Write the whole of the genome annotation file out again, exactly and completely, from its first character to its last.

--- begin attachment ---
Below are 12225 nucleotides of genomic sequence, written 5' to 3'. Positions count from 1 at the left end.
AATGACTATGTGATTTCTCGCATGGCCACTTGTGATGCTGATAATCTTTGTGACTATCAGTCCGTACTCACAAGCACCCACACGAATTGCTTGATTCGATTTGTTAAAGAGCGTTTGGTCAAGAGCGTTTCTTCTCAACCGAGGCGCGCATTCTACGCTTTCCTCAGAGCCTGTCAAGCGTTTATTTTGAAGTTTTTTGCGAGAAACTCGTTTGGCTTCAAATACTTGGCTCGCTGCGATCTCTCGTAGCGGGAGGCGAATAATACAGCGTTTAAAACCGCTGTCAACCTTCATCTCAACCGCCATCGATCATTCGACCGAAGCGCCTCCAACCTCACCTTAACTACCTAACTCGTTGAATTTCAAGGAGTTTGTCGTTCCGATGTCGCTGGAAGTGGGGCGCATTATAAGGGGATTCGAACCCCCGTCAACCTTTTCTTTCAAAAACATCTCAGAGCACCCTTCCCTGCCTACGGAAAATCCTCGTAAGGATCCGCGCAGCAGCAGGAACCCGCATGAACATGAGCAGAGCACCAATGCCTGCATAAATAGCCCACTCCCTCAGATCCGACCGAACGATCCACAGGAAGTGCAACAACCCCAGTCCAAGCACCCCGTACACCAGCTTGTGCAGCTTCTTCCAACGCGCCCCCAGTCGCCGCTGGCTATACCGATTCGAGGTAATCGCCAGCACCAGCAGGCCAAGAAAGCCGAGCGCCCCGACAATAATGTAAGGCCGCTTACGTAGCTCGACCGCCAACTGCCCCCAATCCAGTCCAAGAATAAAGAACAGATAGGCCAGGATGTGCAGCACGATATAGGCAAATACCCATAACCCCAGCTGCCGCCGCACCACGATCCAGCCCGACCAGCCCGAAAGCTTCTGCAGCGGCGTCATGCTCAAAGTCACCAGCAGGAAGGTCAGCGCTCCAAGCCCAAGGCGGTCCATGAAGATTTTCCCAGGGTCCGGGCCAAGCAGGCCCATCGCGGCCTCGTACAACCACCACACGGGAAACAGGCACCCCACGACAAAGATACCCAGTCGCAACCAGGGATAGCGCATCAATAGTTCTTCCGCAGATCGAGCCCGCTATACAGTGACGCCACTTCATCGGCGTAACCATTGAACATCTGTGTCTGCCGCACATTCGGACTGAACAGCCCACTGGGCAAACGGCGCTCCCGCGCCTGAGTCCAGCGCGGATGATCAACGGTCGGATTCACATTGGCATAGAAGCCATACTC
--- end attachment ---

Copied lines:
Below are 12225 nucleotides of genomic sequence, written 5' to 3'. Positions count from 1 at the left end.
AATGACTATGTGATTTCTCGCATGGCCACTTGTGATGCTGATAATCTTTGTGACTATCAGTCCGTACTCACAAGCACCCACACGAATTGCTTGATTCGATTTGTTAAAGAGCGTTTGGTCAAGAGCGTTTCTTCTCAACCGAGGCGCGCATTCTACGCTTTCCTCAGAGCCTGTCAAGCGTTTATTTTGAAGTTTTTTGCGAGAAACTCGTTTGGCTTCAAATACTTGGCTCGCTGCGATCTCTCGTAGCGGGAGGCGAATAATACAGCGTTTAAAACCGCTGTCAACCTTCATCTCAACCGCCATCGATCATTCGACCGAAGCGCCTCCAACCTCACCTTAACTACCTAACTCGTTGAATTTCAAGGAGTTTGTCGTTCCGATGTCGCTGGAAGTGGGGCGCATTATAAGGGGATTCGAACCCCCGTCAACCTTTTCTTTCAAAAACATCTCAGAGCACCCTTCCCTGCCTACGGAAAATCCTCGTAAGGATCCGCGCAGCAGCAGGAACCCGCATGAACATGAGCAGAGCACCAATGCCTGCATAAATAGCCCACTCCCTCAGATCCGACCGAACGATCCACAGGAAGTGCAACAACCCCAGTCCAAGCACCCCGTACACCAGCTTGTGCAGCTTCTTCCAACGCGCCCCCAGTCGCCGCTGGCTATACCGATTCGAGGTAATCGCCAGCACCAGCAGGCCAAGAAAGCCGAGCGCCCCGACAATAATGTAAGGCCGCTTACGTAGCTCGACCGCCAACTGCCCCCAATCCAGTCCAAGAATAAAGAACAGATAGGCCAGGATGTGCAGCACGATATAGGCAAATACCCATAACCCCAGCTGCCGCCGCACCACGATCCAGCCCGACCAGCCCGAAAGCTTCTGCAGCGGCGTCATGCTCAAAGTCACCAGCAGGAAGGTCAGCGCTCCAAGCCCAAGGCGGTCCATGAAGATTTTCCCAGGGTCCGGGCCAAGCAGGCCCATCGCGGCCTCGTACAACCACCACACGGGAAACAGGCACCCCACGACAAAGATACCCAGTCGCAACCAGGGATAGCGCATCAATAGTTCTTCCGCAGATCGAGCCCGCTATACAGTGACGCCACTTCATCGGCGTAACCATTGAACATCTGTGTCTGCCGCACATTCGGACTGAACAGCCCACTGGGCAAACGGCGCTCCCGCGCCTGAGTCCAGCGCGGATGATCAACGGTCGGATTCACATTGGCATAGAAGCCATACTC